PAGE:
ALFRED (FRED) WALLIS (1879-1917)

The Buckingham Family

Private Alfred Wallis 234598 44th Battalion of Infantry, Canadian Expeditionary Force, was killed at The Battle of Vimy Ridge on 10 April 1917.

Known as Fred on his enlistment into the Canadian Infantry, his entry in the family bible (right) shows his given name of Alfred and his birth date as 23 October 1879 and that he was killed at Vimy Ridge fighting for Canadian Forces on 10 April 1917.

Alfred was the sixth of eight children born to Thomas Wallis and his wife Elizabeth, nee Beswarrick. Elizabeth was born in Middlewood in 1851, the daughter of Philip Beswarrick and Maria, nee Buckingham. Alfred's connection with North Hill is, therefore, through his mother and grandmother. After his parents married Thomas took the family to live at nearby Stowe's Terrace adjacent to the Cheesewring quarry in Linkinhorne parish. Alfred was baptised in the Cheesewring Chapel in Minions (pictured here). Thomas was a tin miner, probably working at the nearby Phoenix Consoles Mine. At some point in the 1880s the family moved to Gunnislake where Thomas continued working as a tin miner. Alfred was working in St Breward in 1911 as a quarryman but already had thoughts of a better life in Canada.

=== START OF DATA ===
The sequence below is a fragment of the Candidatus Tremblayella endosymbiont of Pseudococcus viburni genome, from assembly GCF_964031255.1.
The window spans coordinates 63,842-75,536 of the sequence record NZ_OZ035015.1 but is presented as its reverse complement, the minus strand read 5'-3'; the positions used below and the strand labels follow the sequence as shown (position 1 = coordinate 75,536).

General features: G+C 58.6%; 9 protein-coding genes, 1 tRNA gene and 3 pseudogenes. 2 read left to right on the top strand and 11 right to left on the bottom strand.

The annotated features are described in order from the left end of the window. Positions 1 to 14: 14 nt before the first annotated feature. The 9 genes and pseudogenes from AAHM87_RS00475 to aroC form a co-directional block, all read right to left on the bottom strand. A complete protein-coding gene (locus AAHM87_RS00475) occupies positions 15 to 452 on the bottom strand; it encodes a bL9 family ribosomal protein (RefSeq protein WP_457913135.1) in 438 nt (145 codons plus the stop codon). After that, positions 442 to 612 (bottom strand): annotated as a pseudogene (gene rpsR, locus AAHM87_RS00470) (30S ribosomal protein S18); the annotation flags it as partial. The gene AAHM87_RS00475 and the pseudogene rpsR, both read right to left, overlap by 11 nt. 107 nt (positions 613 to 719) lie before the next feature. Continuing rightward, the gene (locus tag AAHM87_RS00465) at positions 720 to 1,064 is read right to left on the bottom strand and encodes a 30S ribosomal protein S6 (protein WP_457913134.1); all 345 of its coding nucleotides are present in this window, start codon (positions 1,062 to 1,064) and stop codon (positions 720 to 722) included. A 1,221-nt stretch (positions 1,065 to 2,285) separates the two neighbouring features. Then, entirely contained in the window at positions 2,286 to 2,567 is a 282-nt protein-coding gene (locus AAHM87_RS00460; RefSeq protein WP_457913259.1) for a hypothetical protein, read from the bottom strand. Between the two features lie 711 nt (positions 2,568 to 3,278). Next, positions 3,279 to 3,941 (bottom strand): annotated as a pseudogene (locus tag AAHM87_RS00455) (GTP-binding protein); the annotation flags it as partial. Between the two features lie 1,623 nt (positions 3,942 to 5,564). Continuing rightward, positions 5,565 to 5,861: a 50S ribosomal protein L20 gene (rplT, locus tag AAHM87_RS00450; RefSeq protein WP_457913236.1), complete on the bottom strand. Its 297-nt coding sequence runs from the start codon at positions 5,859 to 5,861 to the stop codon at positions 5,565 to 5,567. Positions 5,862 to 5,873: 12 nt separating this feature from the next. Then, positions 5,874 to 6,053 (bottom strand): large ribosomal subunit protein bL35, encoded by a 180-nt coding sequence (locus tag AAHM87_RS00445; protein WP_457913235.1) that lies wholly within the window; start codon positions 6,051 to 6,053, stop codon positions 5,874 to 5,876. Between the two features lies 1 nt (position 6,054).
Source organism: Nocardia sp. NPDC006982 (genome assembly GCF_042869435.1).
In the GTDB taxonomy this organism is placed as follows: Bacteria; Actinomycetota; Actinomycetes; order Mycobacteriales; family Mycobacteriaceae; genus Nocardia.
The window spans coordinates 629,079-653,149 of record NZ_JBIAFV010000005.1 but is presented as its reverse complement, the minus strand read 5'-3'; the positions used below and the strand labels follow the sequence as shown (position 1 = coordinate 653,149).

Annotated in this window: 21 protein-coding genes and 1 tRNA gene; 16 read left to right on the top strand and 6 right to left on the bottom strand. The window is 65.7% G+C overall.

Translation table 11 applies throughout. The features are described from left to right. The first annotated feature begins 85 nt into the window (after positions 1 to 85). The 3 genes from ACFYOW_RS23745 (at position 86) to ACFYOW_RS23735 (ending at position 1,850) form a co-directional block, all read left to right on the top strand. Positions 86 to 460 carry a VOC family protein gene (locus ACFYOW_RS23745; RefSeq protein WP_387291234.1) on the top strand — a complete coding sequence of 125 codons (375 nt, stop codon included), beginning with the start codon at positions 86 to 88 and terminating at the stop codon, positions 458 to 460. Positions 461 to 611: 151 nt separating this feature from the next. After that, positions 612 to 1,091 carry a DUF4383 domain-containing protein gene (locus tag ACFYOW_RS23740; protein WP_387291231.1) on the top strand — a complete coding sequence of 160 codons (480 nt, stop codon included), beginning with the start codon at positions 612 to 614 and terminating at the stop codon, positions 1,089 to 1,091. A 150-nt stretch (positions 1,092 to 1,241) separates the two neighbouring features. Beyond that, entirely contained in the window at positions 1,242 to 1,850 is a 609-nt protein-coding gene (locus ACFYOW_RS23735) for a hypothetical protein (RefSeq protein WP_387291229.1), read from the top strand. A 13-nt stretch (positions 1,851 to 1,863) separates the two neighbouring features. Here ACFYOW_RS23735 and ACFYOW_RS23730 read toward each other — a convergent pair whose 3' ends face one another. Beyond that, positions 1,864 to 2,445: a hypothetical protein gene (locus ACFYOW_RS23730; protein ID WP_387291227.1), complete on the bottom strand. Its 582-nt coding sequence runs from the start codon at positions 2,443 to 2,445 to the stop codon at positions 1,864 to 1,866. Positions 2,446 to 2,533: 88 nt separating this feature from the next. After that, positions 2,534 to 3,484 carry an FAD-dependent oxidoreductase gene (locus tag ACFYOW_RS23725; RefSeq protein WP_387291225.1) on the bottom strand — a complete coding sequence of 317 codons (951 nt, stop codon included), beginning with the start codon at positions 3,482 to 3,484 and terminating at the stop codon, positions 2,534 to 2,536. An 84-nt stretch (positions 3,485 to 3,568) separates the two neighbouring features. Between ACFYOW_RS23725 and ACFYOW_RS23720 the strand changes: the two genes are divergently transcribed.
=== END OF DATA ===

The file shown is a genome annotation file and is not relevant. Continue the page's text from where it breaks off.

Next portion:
On 26 August 1911 Alfred sailed from Bristol on board the SS Royal Edward on his way to Montreal and then onto Winnipeg. He settled at 419 Logan Avenue in Winnipeg.

On 1 Apr 1916 he attested to join the Canadian Over-Seas Expeditionary Force. Details from his Attestation Paper reads as follows:

Fred Wallis; 419 Logan Avenue, Winnipeg; born - Liskeard; next of kin - Thos Wallis, father, of Fore Street, Gunnislake, Cornwall; date of birth - 27 Oct 1883; occupation - steamfitter's helper; unmarried; apparent age - 33; height - 5'4½"; complexion - dark; eyes - brown; hair - black; religion - Methodist

He was posted to the 44th Battalion of Infantry which recruited in and was mobilized in Winnipeg. In France the 44th Battalion was part of the Canadian 4th Division and were prominent in the famous battle to take Vimy Ridge. Fred is buried in the 2nd Canadian Cemetery at Neuville-St. Vaast.

The images at the top of the page show (L-R): Vimy Ridge Memorial; The flag of the Dominion of Canada; British War Medal (WW1), issued to Canadian Forces